Hurricane Matthew now targets US East coast

People watch from both sides of the La Digue river as water roars past where the Petit Goave bridge once stood, destroyed by Hurricane Matthew, in Petit Goave, Haiti, Wednesday, Oct. 5, 2016. Rescue workers in Haiti struggled to reach cutoff towns and learn the full extent of the death and destruction caused by Hurricane Matthew as the storm began battering the Bahamas on Wednesday and triggered large-scale evacuations along the U.S. East Coast.
Associated Press / Dieu Nalio Chery

Weather forecasters here say dangerous Hurricane Matthew now has the United States East coast in its its sights after hammering the Bahamas, Haiti, Jamaica and the Eastern Caribbean killing at least 113 people in the Caribbean including 108 people in Haiti.

After weaving through the Windward Passage between Haiti and Cuba on Tuesday and Tuesday night, AccuWeather said on Wednesday that Matthew turned northwestward across the Bahamas. Matthew is expected to make landfall in Florida as a Category 4 hurricane.

“Some fluctuation in strength will occur with Matthew, as the hurricane is influenced by the mountainous islands of Hispaniola (Haiti and the Dominican Republic) and Cuba in the short-term and then less-favorable atmospheric conditions over the northern Bahamas later on,” said AccuWeather Hurricane Expert Dan Kottlowski.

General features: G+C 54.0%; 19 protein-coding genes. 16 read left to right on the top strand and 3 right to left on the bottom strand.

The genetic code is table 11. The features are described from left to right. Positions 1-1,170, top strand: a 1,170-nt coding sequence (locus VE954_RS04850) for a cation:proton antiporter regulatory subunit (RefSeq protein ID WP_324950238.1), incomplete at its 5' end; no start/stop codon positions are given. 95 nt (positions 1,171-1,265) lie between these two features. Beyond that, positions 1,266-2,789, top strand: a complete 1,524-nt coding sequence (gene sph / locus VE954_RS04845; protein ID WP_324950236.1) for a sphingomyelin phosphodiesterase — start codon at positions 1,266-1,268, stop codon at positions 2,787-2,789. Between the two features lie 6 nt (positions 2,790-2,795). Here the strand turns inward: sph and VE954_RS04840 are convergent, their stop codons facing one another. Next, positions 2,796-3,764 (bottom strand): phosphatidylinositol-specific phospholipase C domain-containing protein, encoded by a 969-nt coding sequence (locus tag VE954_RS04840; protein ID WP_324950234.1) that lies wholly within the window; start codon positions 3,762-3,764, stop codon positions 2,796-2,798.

Kottlowski said Matthew made its first landfall on the Haiti Tiburon Peninsula Tuesday morning, before making a second landfall on the eastern tip of Cuba Tuesday evening.

“From Haiti to the eastern tip of Cuba, the threat for flooding rainfall, mudslides, destructive winds and dangerous surf will gradually lessen as Matthew moves northwestward into Thursday,” AccuWeather said.

“The slow-moving nature of the hurricane will translate to days rather than hours of pounding surf, high winds and heavy rain on the Bahamas,” Kottlowski said.

In addition to life-threatening conditions, he said major property damage and inundation is likely due to powerful winds, storm surge and flash flooding.

“A storm surge of 10-15 feet can occur, along with the potential for a foot or more of rain on some of the Bahamas,” AccuWeather Meteorologist Mike Doll said.

“People are encouraged to heed evacuation orders as they are given,” he added. “Small craft should be secured in port.”

AccuWeather said travel disruptions will also occur in the Caribbean, warning that cruise, freight and charter airline interests should be prepared to change itineraries until the storm has passed.

It said commercial airline delays and cancellations are likely as the storm approaches, and that some airports will close.

“In the wake of the storm, many of these areas will be in need of assistance,” AccuWeather said. “Power may be out for days. Food, fresh water and medical items may be in short supply.”

Meantime, United Nations relief agencies announced that they are mobilizing to assist, if requested, countries that are in the path of the dangerous Category 4 storm that is pummeling the Caribbean region.